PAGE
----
May 28 (Bloomberg) -- NML Capital Ltd. and EM Ltd., so-called vulture funds with judgments against Argentina for defaulted bonds, won a court order freezing $3.1 billion of assets in the U.S. belonging to Argentina and its central bank.
U.S. District Judge Thomas Griesa in New York today froze “any property in the United States” which “could be assigned or transferred,” according to a 7-page order. That includes cash, gold, special drawing rights, deposits, real property, securities, claims and contractual rights held directly or indirectly by Argentina or the bank.
NML and EM have won judgments against Argentina that total, with interest, $2.4 billion, Griesa said. The order of attachment is directed to BNA, JPMorgan Chase & Co., and HSBC Bank USA, a unit of HSBC Holdings Plc.
Argentina is restructuring $18.3 billion worth of bonds held out of a 2005 settlement after the nation defaulted on $95 billion in debt in 2001. Economy Minister Amado Boudou said May 19 that about $8.5 billion, or 46 percent, of the eligible debt had been tendered so far. The offer, as measured in net-present value terms, was worth about 42.5 cents on the dollar last week, according to RBS Securities Inc. The swap closes on June 7.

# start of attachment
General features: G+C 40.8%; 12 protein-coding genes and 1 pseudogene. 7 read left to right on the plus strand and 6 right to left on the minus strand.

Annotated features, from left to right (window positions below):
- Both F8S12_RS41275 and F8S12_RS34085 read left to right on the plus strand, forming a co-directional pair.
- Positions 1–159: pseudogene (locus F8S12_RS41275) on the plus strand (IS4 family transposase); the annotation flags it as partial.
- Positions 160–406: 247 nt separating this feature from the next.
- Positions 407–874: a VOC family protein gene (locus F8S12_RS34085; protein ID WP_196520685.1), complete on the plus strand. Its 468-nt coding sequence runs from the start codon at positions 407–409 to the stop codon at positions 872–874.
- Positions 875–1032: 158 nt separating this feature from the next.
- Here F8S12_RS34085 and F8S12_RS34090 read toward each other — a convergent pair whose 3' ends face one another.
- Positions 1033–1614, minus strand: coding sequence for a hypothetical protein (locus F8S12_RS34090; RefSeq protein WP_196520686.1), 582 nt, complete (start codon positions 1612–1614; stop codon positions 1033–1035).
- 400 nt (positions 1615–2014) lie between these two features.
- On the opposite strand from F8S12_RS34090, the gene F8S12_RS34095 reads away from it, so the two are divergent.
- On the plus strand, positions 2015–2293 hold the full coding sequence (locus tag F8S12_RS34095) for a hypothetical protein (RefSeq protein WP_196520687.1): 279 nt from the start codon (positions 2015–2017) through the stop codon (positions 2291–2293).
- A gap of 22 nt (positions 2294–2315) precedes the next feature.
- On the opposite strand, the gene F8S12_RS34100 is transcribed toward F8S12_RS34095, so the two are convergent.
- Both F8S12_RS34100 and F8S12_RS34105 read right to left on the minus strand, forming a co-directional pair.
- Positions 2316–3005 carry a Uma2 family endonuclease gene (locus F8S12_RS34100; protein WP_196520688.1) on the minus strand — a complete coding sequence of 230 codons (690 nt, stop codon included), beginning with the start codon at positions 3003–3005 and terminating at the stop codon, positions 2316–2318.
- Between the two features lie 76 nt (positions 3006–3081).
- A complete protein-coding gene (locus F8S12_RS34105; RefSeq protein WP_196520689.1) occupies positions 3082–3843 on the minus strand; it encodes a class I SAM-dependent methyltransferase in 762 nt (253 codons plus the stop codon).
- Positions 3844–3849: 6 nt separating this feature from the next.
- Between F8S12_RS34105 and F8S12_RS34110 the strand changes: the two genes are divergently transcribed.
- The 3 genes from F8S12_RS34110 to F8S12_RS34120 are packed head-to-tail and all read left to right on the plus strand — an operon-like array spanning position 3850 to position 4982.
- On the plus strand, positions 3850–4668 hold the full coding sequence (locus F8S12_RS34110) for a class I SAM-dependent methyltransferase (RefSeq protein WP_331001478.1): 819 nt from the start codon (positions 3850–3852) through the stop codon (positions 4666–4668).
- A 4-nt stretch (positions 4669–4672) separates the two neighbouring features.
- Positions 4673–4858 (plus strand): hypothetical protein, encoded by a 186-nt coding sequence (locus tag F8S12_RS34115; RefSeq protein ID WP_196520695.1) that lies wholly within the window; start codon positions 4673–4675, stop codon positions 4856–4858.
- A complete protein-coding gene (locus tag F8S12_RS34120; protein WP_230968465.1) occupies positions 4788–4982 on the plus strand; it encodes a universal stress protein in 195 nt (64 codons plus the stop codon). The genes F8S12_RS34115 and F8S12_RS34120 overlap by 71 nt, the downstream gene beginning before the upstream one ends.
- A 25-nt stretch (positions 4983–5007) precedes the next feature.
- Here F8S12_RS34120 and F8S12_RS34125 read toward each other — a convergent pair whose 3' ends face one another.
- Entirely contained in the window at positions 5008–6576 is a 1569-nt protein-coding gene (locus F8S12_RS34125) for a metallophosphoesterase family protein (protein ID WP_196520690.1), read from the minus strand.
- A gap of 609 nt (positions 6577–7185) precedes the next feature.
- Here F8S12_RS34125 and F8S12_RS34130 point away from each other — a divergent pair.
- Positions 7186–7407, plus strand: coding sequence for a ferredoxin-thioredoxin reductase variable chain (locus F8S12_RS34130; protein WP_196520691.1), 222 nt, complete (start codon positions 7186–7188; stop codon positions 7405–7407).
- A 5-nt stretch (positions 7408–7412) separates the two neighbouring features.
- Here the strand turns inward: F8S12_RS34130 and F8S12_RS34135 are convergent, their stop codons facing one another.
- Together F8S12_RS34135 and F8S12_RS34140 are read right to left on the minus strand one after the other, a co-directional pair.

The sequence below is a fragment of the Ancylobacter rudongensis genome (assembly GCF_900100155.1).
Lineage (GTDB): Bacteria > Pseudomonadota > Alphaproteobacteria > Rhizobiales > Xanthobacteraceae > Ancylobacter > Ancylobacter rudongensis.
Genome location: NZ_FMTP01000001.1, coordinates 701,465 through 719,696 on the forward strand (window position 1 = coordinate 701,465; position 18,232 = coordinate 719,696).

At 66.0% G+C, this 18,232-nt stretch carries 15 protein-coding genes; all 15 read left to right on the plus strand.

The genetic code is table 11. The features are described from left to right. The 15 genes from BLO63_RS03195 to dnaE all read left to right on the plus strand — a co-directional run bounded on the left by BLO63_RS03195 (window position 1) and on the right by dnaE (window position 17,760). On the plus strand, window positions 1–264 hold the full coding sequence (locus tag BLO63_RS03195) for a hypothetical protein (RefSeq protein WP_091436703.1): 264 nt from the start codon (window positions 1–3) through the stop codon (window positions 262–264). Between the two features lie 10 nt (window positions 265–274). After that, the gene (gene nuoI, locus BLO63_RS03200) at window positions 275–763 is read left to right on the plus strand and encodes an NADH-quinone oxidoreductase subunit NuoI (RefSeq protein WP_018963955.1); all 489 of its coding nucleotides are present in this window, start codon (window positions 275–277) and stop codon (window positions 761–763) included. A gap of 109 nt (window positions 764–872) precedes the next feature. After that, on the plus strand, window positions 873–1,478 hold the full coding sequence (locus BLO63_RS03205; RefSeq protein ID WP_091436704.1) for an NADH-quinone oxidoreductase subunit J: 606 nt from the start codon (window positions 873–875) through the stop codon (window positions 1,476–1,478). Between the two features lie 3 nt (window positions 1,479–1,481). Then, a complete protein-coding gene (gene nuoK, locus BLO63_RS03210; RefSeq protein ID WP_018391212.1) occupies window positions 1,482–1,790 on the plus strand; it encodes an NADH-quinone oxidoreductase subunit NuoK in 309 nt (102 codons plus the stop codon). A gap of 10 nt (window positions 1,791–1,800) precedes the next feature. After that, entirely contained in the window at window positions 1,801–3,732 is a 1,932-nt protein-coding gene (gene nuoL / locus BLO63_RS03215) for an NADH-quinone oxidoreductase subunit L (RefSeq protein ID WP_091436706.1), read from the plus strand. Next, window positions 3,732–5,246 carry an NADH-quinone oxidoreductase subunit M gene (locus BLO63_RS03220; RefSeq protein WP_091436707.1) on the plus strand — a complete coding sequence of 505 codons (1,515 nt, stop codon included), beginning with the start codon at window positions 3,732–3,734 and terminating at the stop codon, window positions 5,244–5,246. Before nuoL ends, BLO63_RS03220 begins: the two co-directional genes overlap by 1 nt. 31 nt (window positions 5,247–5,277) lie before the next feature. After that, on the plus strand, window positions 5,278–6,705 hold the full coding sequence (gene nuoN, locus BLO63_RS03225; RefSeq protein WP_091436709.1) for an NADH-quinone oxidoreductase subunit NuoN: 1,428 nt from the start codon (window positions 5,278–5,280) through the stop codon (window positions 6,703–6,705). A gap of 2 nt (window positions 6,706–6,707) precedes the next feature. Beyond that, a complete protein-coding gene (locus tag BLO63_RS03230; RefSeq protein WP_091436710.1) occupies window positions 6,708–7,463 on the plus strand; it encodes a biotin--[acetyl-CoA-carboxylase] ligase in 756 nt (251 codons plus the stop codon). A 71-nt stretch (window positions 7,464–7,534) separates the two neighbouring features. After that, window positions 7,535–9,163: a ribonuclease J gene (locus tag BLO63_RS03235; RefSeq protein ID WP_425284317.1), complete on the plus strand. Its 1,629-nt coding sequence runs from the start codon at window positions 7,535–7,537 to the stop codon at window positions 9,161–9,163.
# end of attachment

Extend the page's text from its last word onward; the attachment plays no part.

Argentina’s attorney, Carmine Boccuzzi, and Robert Cohen, a lawyer for NML didn’t immediately return calls.
NML, based in the Cayman Islands, says it’s one of Argentina’s largest creditors. It has been seeking information about accounts held by 148 ministries, 136 individual ministers, secretaries or other officials, and 43 entities not responsible for the republic’s debts, according to a legal brief by Argentina.
In a separate development yesterday, a federal appeals court ordered Griesa to recalculate damages he awarded to holders of defaulted Argentine bonds who have joined in a group lawsuit.
The case is NML v. Argentina 09-cv-1708, U.S. District Court, Southern District of New York (Manhattan).
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